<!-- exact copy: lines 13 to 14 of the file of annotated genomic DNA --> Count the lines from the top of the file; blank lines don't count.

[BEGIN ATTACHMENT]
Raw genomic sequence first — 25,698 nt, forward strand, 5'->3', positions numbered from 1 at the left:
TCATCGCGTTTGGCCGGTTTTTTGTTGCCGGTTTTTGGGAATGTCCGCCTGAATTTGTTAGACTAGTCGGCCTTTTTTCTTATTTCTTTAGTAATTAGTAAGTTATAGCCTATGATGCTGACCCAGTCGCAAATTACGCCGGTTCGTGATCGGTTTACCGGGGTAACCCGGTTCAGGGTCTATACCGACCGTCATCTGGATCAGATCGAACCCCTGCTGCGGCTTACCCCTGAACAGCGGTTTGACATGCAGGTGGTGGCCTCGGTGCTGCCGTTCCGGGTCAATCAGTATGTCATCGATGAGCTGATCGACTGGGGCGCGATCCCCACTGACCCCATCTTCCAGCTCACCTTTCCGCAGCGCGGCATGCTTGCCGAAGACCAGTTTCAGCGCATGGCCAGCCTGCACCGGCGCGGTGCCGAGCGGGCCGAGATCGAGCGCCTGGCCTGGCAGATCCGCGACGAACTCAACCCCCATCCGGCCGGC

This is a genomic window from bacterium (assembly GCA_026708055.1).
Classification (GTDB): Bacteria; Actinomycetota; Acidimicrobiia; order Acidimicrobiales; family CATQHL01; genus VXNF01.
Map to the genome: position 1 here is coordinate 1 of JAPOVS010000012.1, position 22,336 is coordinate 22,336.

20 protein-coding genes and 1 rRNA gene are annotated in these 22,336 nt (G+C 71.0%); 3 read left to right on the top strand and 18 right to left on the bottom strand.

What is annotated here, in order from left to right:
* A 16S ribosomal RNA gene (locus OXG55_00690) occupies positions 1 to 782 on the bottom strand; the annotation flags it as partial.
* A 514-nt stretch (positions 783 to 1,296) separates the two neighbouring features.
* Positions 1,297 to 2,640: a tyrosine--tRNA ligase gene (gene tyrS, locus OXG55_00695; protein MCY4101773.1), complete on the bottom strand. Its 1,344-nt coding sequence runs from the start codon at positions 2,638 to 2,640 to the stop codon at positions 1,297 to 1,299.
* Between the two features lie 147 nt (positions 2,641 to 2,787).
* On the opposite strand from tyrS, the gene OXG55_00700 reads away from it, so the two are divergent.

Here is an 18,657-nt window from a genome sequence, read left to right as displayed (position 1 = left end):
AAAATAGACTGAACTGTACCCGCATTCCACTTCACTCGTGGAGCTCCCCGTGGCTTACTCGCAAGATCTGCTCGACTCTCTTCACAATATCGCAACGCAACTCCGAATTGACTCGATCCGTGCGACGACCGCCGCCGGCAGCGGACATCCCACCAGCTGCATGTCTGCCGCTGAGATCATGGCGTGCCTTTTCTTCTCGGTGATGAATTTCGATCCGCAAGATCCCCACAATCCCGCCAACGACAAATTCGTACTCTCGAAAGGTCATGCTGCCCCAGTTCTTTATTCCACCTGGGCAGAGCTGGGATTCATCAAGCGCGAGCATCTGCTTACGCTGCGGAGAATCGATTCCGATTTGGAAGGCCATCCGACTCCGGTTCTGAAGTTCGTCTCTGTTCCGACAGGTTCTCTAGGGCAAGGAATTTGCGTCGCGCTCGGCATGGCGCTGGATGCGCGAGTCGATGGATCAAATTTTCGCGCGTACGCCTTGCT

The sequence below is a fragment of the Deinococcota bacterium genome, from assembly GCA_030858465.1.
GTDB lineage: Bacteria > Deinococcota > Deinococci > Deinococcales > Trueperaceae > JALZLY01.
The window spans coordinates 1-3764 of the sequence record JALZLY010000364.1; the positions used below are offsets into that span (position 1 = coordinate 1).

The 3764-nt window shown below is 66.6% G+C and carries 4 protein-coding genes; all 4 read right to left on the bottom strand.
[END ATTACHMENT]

Here is an 18,657-nt window from a genome sequence, read left to right as displayed (position 1 = left end):
AAAATAGACTGAACTGTACCCGCATTCCACTTCACTCGTGGAGCTCCCCGTGGCTTACTCGCAAGATCTGCTCGACTCTCTTCACAATATCGCAACGCAACTCCGAATTGACTCGATCCGTGCGACGACCGCCGCCGGCAGCGGACATCCCACCAGCTGCATGTCTGCCGCTGAGATCATGGCGTGCCTTTTCTTCTCGGTGATGAATTTCGATCCGCAAGATCCCCACAATCCCGCCAACGACAAATTCGTACTCTCGAAAGGTCATGCTGCCCCAGTTCTTTATTCCACCTGGGCAGAGCTGGGATTCATCAAGCGCGAGCATCTGCTTACGCTGCGGAGAATCGATTCCGATTTGGAAGGCCATCCGACTCCGGTTCTGAAGTTCGTCTCTGTTCCGACAGGTTCTCTAGGGCAAGGAATTTGCGTCGCGCTCGGCATGGCGCTGGATGCGCGAGTCGATGGATCAAATTTTCGCGCGTACGCCTTGCT